You can hardly read a news source these days without reading one article or the other about inflation. There’s plain vanilla inflation, there’s shrinkflation, and there’s skimpflation. There is, one might argue, an inflationary spiral in coining terms related to inflation!
But as students of economics, I found a recent blogpost written by Virginia Postrel quite fascinating. She speaks about inflation being a formative experience as a young person growing up in the 70’s, and for this blog post, she asked some folks who were around then to speak of their memories regarding the inflation episodes of the 1970’s.
And what made this such an enjoyable read is the fact that day to day activities and behaviors changed due to inflation. It’s one thing to speak about how prices went up, and households cut back on their expenditures. But it is quite another to speak about how the lives of ordinary people changed as a consequence of inflation:
In the late 1970s, Tom Noonan, then around 20 years old, worked in a Winn-Dixie supermarket in Louisville, Kentucky. His job was to change price tags a couple of times a week. He’d go through the store with a box cutter and a pricing gun, slicing off the old price stickers and applying the new, higher ones. It’s one of the 1970s memories that came pouring out of my Facebook friends when I asked about their experiences.https://vpostrel.substack.com/p/from-the-archives-remembering-inflation
Not every store was so meticulous. Many just slapped the new prices on top of the old ones. “I half remember peeling off price labels to get a lower price (maybe on a book?), not even realizing that what I was doing was wrong or illegitimate,” confesses Mike Schiffer, a law school IT manager born in 1968, in the Facebook thread. “I don’t think I really understood how prices were set or changed at that point.”
Which activities, tasks and chores have changed in our lives today because of the recent bout of inflation? How does inflation manifest itself in terms of how we lead our day-to-day lives? With barcode scanners, Tom Noonan’s job no longer need exist in most (but not all!) cases, and that is a good example of how you might want to think about the intersection of inflation, technology and day to day lives.
And if you’ll allow me a brief but entertaining digression: this would also be a good time to talk about, well, barcodes:
How vast mega-stores emerged with the help of a design originally drawn in the sand in 1948 by Joseph Woodland as he sat on a Florida beach, observing the furrows left behind, an idea came to him which would – eventually – become the barcode. This now ubiquitous stamp, found on virtually every product, was designed to make it easier for retailers to automate the process of recording sales. But, as Tim Harford explains, its impact would prove to be far greater than that. The barcode changed the balance of power between large and small retailers.https://www.bbc.co.uk/programmes/p04k0066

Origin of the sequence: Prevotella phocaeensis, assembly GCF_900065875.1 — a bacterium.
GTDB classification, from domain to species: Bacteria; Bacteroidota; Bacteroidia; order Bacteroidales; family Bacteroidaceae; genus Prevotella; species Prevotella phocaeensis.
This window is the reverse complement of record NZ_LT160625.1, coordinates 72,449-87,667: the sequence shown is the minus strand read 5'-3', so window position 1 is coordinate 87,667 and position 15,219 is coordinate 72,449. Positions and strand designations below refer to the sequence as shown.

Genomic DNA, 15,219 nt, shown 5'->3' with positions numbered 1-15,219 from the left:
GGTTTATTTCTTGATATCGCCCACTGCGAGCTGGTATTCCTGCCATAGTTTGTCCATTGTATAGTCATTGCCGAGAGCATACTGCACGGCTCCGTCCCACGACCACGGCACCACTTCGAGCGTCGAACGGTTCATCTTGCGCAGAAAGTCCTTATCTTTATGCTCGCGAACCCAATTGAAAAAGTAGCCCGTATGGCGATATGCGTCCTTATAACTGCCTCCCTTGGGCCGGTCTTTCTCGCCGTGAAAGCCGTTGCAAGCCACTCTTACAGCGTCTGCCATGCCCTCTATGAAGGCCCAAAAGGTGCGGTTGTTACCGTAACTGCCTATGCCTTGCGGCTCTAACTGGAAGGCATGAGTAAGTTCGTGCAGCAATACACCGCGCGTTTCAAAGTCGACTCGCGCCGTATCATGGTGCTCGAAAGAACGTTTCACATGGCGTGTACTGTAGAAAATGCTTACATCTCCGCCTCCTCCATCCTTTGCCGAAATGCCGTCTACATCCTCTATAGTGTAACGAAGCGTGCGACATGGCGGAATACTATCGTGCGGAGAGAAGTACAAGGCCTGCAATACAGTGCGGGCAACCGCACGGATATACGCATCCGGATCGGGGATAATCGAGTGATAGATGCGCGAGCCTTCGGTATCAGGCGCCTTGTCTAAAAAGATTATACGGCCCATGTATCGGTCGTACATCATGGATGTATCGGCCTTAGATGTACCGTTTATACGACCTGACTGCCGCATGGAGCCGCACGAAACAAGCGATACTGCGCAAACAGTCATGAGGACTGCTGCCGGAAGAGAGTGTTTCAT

Not just this episode – please listen to the entire series, and purchase the book if you can. This series remains a great way to understand how our day to day lives in the modern economy are impacted in surprising ways by inventions we take for granted. Such as the barcode, for one – but on an entirely related note, also check out the episode on shipping containers:
How a simple steel box changed the face of global trade. Shipping goods around the world was – for many centuries – expensive, risky and time-consuming. But 60 years ago the trucking entrepreneur Malcolm McLean changed all that by selling the idea of container shipping to the US military. Against huge odds he managed to turn “containerisation” from a seemingly impractical idea into a massive industry – one that slashed the cost of transporting goods internationally and provoked a boom in global trade. Tim Harford tells the remarkable story of the shipping container.https://www.bbc.co.uk/programmes/b08jbd20
Both, of course, have a lot to do with inflation today – and both are not objects that would come up in an introductory course on economics, more’s the pity.
But a useful question to think about as a student of economics today is this: which of our day to day activities today are impacted by inflation in surprising and unexpected ways? Or put another way, what would be a good Tom Noonan example from today?
Thinking about this question is a good way to think about economics, but even better, economics in conjunction with technology and better-est of all, it helps you become a keener observer of life around you. An economic naturalist, if you will.